G. Maintaining a domicile in this State while subject to a marital or family relationship out of which arises a claim for divorce, alimony, separate maintenance, property settlement, child support or child custody;  or the commission in this State of any act giving rise to such a claim;  or

I.  Maintain any other relation to the State or to persons or property which affords a basis for the exercise of jurisdiction by the courts of this State consistent with the Constitution of the United States.

14 M.R.S. § 704-A(2).

[¶ 7] Pursuant to this long arm statute, the court could have obtained personal jurisdiction over Mary in three possible ways:  (1) if she “[m]aintain [ed] a domicile in this State while subject to a marital or family relationship out of which arises a claim for divorce,” id.   § 704-A(2)(G);  (2) if she “commi[tted] in this State ․ any act giving rise to such a claim,” id.;   or (3) if she “[m]aintain[ed] any other relation to the State or to persons or property which affords a basis for the exercise of jurisdiction by the courts of this State consistent with the Constitution of the United States,” id.   § 704-A(2)(I).   See Levy, Maine Family Law § 2.3 (5th ed. 2006).

[¶ 8] The parties agree that Mary never lived in Maine and never committed any acts in Maine related to the divorce.   Accordingly, personal jurisdiction could not be asserted pursuant to section 704-A(2)(G).  See also Jackson v. Weaver, 678 A.2d 1036, 1039 (Me.1996) (holding that satisfying section 704-A(2)(G) confers personal jurisdiction “to the extent that such personal jurisdiction comports with the requirements of due process”).

 [¶ 9] Similarly, section 704-A(2)(I) does not confer personal jurisdiction over Mary. Paragraph I permits the exercise of personal jurisdiction as long as a person has a relationship with the State of Maine, any Maine citizens, or Maine property that would afford a basis for jurisdiction consistent with the United States Constitution.   14 M.R.S. § 704-A(2)(I).   Consistency with the Due Process Clause of the United States Constitution requires that:  “ ‘(1) Maine ha[s] a legitimate interest in the subject matter of this litigation;  (2) the defendant, by his conduct, reasonably could have anticipated litigation in Maine;  and (3) the exercise of jurisdiction by Maine's courts comports with traditional notions of fair play and substantial justice.’ ”  Jackson, 678 A.2d at 1039 (alteration in original) (quoting Murphy v. Keenan, 667 A.2d 591, 593 (Me.1995)).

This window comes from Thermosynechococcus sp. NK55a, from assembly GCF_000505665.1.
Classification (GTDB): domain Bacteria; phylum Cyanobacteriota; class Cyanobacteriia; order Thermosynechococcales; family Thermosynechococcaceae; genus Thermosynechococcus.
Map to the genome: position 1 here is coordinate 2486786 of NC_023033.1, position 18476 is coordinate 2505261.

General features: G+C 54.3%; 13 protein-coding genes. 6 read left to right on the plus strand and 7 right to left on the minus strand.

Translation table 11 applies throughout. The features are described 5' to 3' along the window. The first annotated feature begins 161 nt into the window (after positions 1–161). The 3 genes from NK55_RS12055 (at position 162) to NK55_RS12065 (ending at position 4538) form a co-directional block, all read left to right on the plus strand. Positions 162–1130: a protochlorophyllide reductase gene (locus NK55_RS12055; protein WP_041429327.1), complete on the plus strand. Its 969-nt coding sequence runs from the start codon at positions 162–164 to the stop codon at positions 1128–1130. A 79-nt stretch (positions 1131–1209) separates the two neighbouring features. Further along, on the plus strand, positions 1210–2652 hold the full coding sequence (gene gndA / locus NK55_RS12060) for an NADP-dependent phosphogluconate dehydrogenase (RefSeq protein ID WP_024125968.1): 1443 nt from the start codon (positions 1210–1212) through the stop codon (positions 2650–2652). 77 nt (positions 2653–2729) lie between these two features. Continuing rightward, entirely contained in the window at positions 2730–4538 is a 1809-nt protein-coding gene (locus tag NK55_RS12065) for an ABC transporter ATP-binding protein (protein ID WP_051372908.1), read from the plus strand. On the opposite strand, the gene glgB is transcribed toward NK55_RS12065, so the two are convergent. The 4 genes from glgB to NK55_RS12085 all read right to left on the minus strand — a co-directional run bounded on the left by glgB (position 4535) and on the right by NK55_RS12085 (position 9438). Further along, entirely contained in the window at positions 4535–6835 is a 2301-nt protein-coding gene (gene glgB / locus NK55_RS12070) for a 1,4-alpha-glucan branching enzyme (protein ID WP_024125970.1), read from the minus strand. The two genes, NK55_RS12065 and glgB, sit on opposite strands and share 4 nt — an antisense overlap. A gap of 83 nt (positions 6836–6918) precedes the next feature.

[¶ 10] We agree with the trial court that Mary lacks any relation to the State that would permit the court to exercise personal jurisdiction consistent with this test.   See id.   The unilateral decision of one spouse to move to Maine does not result in the other spouse “[m]aintain[ing] any other relation to ․ persons ․ which affords a basis for the exercise of jurisdiction by the courts of this State consistent with the Constitution of the United States.”   14 M.R.S. § 704-A(2)(I).   In such circumstances, the nonresident spouse did not engage in any conduct that would make it reasonable for her to have anticipated litigation in Maine.   See Jackson, 678 A.2d at 1039.   Accordingly, section 704-A(2)(I) does not confer jurisdiction in the present case.

B. Jurisdiction Over Marital Status

 [¶ 11] Because the court correctly concluded that it lacks personal jurisdiction over Mary, the question raised by Mary's appeal is whether the court could enter a valid judgment of divorce without obtaining personal jurisdiction over her.   To answer this question, we begin by reviewing the evolution of United States Supreme Court jurisprudence regarding jurisdiction.   In the late nineteenth century, the Court did not require personal jurisdiction for a state to determine the status of its citizen toward a nonresident.   Pennoyer v. Neff, 95 U.S. 714, 733-35, 24 L.Ed. 565 (1877).   In Pennoyer, the Court addressed a dispute over the ownership of land allegedly sold to satisfy a debt on a personal judgment.  Id. at 720.   The Court held that a state's jurisdiction to render judgments in personam required personal service and that service by publication would not suffice.  Id. at 733-34.   It took pains, however, to limit the scope of its holding and to clarify that the then current state of the law, allowing a state to determine the marital status of its own citizens, did not fall under this requirement.  Id. at 734-35.   A state possessed the “absolute right to prescribe the conditions upon which the marriage relation between its own citizens shall be created, and the causes for which it may be dissolved.”  Id.